However, in some cases genetic models produced in mice are not closely applicable to human pathology, as gene functions differ between the species. As a result, other species are being investigated. For instance, the human cystic fibrosis mutation does not lead to a comparably severe condition in mice, and sheep may provide a more suitable model (Harris 1997). In addition, there is a project to create a pig model of neurodegenerative disease, culminating in the birth of pigs lacking functional copies of the ataxia-telangiectasia mutant (A-TM) gene. These pigs will provide an alternative animal model in which ataxia-telangiectasia (A-T) can be studied, which the current rodent models fail to reproduce. However, the techniques for producing such targeted mutations are time consuming and unpredictable, since the inability to derive ES cells that contribute to the germ line from domestic species necessitates the use of somatic nuclear transfer.

An alternative to the mouse as an animal in which gene function can be studied is the zebrafish (Danio rerio). The advantages of this species are the large numbers of accessible, transparent embryos which can accelerate phenotype screening, and as a result the zebrafish is a productive model system for the genetic analysis of embryogenesis, organ development and related pathologies. Over 2000 mutations are currently available in more than 600 genes, and there is a highly developed international collaborative network in place for dissemination of these resources.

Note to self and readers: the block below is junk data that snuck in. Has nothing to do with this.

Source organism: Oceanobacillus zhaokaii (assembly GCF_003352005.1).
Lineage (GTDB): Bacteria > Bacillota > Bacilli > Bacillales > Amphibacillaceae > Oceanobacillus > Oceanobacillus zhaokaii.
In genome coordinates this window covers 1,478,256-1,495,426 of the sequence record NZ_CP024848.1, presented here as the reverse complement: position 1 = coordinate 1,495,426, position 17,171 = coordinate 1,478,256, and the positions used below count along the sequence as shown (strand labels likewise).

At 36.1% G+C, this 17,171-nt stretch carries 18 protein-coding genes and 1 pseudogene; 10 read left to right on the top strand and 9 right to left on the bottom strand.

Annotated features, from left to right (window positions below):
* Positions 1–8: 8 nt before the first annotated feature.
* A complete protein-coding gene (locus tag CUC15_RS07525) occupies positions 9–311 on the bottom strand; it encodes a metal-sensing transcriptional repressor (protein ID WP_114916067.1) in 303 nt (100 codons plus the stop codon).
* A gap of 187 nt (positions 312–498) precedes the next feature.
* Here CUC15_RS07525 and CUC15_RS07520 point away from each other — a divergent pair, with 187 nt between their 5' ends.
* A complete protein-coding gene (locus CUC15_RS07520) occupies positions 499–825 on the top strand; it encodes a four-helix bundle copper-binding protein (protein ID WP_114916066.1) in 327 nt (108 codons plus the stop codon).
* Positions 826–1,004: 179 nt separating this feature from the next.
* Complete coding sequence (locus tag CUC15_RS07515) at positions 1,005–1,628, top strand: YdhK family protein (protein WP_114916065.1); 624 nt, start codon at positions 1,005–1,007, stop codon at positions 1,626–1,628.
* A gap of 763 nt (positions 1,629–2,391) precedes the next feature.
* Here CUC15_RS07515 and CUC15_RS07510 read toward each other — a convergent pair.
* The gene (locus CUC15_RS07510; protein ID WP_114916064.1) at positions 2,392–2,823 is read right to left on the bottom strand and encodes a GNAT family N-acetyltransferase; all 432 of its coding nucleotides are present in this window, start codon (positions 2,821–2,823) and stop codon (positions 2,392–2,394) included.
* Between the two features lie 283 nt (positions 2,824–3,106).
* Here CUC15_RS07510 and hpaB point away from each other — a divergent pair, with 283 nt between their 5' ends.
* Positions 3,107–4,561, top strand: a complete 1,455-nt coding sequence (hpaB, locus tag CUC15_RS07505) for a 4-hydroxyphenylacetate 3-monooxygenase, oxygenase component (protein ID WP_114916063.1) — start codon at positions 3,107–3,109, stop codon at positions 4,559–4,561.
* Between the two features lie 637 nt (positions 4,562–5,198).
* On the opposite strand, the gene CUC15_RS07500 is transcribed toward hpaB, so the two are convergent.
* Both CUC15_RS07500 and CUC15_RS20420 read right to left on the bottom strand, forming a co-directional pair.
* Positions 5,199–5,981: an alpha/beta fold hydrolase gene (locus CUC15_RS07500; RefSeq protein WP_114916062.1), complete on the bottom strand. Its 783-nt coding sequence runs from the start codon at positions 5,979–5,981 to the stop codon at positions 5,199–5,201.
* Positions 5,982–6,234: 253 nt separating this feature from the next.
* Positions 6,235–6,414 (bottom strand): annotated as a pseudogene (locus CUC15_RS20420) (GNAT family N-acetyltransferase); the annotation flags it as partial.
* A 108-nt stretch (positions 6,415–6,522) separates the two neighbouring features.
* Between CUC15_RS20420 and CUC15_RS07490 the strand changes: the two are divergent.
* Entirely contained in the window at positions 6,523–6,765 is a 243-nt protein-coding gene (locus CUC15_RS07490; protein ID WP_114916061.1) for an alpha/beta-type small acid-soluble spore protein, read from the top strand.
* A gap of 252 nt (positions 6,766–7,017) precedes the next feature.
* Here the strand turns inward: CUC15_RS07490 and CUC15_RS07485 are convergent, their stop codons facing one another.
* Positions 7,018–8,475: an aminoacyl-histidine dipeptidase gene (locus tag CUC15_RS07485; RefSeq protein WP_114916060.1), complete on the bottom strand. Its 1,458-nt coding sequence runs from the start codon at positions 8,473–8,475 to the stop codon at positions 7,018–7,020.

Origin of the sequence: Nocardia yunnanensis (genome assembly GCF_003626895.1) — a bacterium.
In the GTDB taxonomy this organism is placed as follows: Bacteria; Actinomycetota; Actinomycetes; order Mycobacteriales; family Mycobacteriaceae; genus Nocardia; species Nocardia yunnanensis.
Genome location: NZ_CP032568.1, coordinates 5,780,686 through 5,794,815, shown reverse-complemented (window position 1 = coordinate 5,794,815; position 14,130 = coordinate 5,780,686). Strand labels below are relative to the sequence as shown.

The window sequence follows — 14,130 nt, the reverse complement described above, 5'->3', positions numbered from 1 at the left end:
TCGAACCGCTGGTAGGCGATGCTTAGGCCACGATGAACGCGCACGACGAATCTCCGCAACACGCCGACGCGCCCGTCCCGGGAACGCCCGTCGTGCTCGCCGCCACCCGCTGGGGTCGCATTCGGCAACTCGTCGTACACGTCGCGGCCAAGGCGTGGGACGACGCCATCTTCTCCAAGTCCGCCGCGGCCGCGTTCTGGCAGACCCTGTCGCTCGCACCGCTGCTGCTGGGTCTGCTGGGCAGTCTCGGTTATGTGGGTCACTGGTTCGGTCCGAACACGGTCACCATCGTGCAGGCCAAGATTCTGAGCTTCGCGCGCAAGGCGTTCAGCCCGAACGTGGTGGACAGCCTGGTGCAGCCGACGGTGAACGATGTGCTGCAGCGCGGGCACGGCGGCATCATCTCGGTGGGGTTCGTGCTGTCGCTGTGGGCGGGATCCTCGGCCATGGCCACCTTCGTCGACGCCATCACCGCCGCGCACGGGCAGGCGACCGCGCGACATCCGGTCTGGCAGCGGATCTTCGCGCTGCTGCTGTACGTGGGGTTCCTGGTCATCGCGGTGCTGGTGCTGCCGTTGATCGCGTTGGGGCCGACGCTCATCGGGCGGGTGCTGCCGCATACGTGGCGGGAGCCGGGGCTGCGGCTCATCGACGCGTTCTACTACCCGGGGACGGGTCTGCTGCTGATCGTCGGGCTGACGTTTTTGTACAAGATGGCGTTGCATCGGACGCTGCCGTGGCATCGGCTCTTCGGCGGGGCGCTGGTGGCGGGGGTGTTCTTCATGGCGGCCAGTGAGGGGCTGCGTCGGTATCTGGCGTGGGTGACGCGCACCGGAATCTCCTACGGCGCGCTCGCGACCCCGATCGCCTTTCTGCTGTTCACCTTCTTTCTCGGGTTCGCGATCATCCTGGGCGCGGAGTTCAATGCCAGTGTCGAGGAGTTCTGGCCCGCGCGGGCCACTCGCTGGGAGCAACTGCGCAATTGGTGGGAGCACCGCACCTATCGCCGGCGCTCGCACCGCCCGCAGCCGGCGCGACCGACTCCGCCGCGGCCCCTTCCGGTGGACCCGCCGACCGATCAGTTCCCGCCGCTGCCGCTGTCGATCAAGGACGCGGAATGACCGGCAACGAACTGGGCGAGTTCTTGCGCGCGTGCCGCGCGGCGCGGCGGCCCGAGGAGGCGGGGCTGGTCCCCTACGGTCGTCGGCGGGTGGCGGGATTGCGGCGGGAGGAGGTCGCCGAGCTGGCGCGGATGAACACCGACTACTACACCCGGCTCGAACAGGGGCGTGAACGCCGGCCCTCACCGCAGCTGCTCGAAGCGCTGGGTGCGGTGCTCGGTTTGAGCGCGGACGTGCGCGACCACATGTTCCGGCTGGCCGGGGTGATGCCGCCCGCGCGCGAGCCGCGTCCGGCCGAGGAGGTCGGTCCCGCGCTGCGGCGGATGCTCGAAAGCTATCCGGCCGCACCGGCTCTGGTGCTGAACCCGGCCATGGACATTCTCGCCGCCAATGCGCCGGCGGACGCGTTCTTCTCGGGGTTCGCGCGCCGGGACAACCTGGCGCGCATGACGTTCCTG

(b) Opportunities for this century

The deliberate production of animals with genetic disorders for research purposes clearly fails to meet goal G2 of precision animal breeding, and random mutagenesis with subsequent identification of effects on phenotype fails to meet G1, which calls for precision in predicting breeding outcomes. For these reasons, it is appropriate that breeding under these conditions should be subject to legislation controlling the use of animals for research; in the UK, this legislation is contained within the Animals (Scientific Procedures) Act 1986. Breeding animals with defined disorders for research purposes meets the objective of the refinement, reduction and replacement (3Rs) enshrined within the Act, since more precise models of genetic disease should lead to refinement and ultimately a reduction in the numbers of experiments performed, through generation of more accurate data.

An important advance in this field will be the isolation of ES cells from livestock species. This will permit the development of animal models for human disease in a way not currently possible. However, it should be noted that although research in this area has been underway for the past 20 years, and despite the generation of chimeras, to date germ line transmission of ES cell genomic information has not been achieved in livestock. Clearly, there needs to be more research on the gene expression patterns characteristic of ES cells. While ES cells remain unavailable for livestock species and somatic cell nuclear transfer is relatively inefficient, enhancing the efficiency of targeted homologous recombination will be an important area for the future.